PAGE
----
Tuesday, February 23, 2010

The ease of taking a pill

I am finally reading Fertility, Cycles, and Nutrition by Marilyn Shannon. It is a book published by the Couple to Couple league and has information on how nutrition can improve fertility and overall health - lessen the affect of PMS. If you notice on the website, it is frequently bought together with Optivite PMT which is recommended in the book. Optivite is a multi-vitamin that is specially formulate with those who suffer from PMS. Multiple double-blind studies have shown effectiveness. So why haven't I read this book before? Because it is very technical and overwhelming. I'm reading it to prepare for the class I will teach but I don't think I would force myself to read it otherwise because it is information overload. Back to the PMS topic, I definitely have that issue and I have seen a holistic doctor as well as a NFP-only ob/gyn who know my complaints on the topic. Why have neither brought the vitamin to my attention? Enough about my rant...on to the purpose of this post

There is a non-hormonal vitamin that, when taken daily, lessens the severity of PMS. Irritability, cravings and cramps diminish just by taking this vitamin. As someone who has struggled to eat healthy and exercise with no luck and a surgery to boot, I wish they would replace some of those YAZ commercials with Optivite commercials. It almost seems too good to be true that there would be a vitamin supplement that can have the same beneficial results without the risk of stroke or miscarriage. What I found appealing about the option of the pill last summer was the relative ease - take a pill and you're done. Now I find out I could have switched multi-vitamins and potentially had the same results? wow!

Has anyone actually used this vitamin and if so does it really work?


  1. I'm lucky enough not to have bad PMS, so I haven't read the book or heard of the pills either. Would you recommend the book for someone who's just interested in NFP stuff in general, or only if you're having difficulties and want to use nutrition to ease things?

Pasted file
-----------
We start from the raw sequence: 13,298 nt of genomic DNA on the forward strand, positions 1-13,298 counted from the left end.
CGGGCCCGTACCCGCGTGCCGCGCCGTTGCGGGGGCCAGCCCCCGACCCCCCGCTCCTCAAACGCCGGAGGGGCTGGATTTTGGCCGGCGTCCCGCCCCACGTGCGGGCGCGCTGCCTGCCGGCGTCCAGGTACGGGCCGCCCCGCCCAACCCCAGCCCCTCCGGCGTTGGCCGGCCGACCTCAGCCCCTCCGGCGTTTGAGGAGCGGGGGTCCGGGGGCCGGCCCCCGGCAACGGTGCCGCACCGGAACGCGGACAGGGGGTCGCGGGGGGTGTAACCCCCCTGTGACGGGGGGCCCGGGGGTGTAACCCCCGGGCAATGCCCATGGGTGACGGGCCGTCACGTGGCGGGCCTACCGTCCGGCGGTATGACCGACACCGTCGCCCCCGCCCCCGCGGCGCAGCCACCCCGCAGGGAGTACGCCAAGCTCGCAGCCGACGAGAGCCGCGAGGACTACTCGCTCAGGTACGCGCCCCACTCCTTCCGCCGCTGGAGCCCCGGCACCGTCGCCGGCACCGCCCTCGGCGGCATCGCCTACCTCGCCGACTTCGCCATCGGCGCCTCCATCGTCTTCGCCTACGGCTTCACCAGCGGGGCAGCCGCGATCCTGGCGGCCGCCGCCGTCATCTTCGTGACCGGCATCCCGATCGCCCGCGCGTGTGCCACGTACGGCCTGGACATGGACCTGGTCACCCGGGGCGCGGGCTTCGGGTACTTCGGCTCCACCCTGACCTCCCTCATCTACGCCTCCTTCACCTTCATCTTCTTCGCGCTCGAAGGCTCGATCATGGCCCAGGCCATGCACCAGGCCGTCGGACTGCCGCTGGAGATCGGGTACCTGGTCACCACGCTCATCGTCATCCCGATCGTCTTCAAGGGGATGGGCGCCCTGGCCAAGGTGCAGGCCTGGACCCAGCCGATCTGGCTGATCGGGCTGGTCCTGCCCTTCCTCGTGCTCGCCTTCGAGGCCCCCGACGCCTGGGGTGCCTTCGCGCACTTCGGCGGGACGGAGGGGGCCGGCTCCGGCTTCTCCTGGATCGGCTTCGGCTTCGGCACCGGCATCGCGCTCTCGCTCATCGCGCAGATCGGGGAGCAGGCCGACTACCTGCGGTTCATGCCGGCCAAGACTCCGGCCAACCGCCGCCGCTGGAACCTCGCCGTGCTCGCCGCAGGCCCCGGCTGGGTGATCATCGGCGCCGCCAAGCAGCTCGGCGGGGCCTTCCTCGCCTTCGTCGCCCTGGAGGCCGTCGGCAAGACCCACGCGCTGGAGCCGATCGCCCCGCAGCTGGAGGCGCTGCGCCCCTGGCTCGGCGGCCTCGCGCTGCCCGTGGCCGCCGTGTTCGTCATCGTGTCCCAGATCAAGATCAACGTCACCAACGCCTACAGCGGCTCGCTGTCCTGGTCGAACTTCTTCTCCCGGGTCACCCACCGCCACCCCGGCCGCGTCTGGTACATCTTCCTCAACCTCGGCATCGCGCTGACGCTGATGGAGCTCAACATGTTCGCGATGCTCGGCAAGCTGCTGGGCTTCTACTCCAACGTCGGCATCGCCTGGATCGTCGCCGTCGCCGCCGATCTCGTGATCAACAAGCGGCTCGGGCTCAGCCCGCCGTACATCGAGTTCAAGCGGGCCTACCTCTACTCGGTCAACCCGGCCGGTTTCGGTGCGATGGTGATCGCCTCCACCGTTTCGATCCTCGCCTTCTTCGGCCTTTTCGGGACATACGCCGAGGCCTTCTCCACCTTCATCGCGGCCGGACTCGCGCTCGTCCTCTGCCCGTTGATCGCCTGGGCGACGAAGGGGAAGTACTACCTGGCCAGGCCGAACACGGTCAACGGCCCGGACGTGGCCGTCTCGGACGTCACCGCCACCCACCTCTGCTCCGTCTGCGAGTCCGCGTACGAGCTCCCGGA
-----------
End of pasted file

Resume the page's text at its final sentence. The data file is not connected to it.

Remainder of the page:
2. The book is more nutrition oriented and really focused on how to cure ailments or what to eat when expecting (or hoping to start expecting)

    I found the book "Real Food for Mom and Baby" much more helpful in regards to what you should be eating before and during pregnancy. She had a conversational writing style that was easy to follow and no-nonsense, easy tips for how to gradually improve eating habits as well as a don't sweat it attitude about not getting everything everyday.

    Both authors follow similar organic recommendations including whole fat dairy products and multiple servings of fish each week (hopefully ocean caught).

  3. I agree with you that I'd much rather see Optivite commercials than Yaz commercials! But I was a bit turned off from Optivite because it seemed a little bit gimmicky as though the main point were to sell the "special supplement" since that is what people want rather than buying generic vitamins already on the market. But I guess it does make things simpler for some people and so that is good. I would have tried it if I hadn't found a vitamin powder that worked well for me. You actually inspired me to compare the ingredients of the two and they were quite similar, so based on that I highly recommend that you try it!

    Also, did you read the newest edition of the book? I read what was then the most recent edition a few years ago and was rather disappointed since some of the material seemed out of date (telling obese women to gain at least 30lbs during pregnancy?!) and a lot of it I knew from my mother's extensive lectures on health. But people keep raving, so I wonder whether I am missing something from the newest edition.

    To compare vitamins I looked at Amazon:


  4. As for the book - yes I have the most recent and that advice is still there. I didn't like the format of the book more than the information but I agree in that I'm not sure what all the fuss is about other than the fact that it has the CCL seal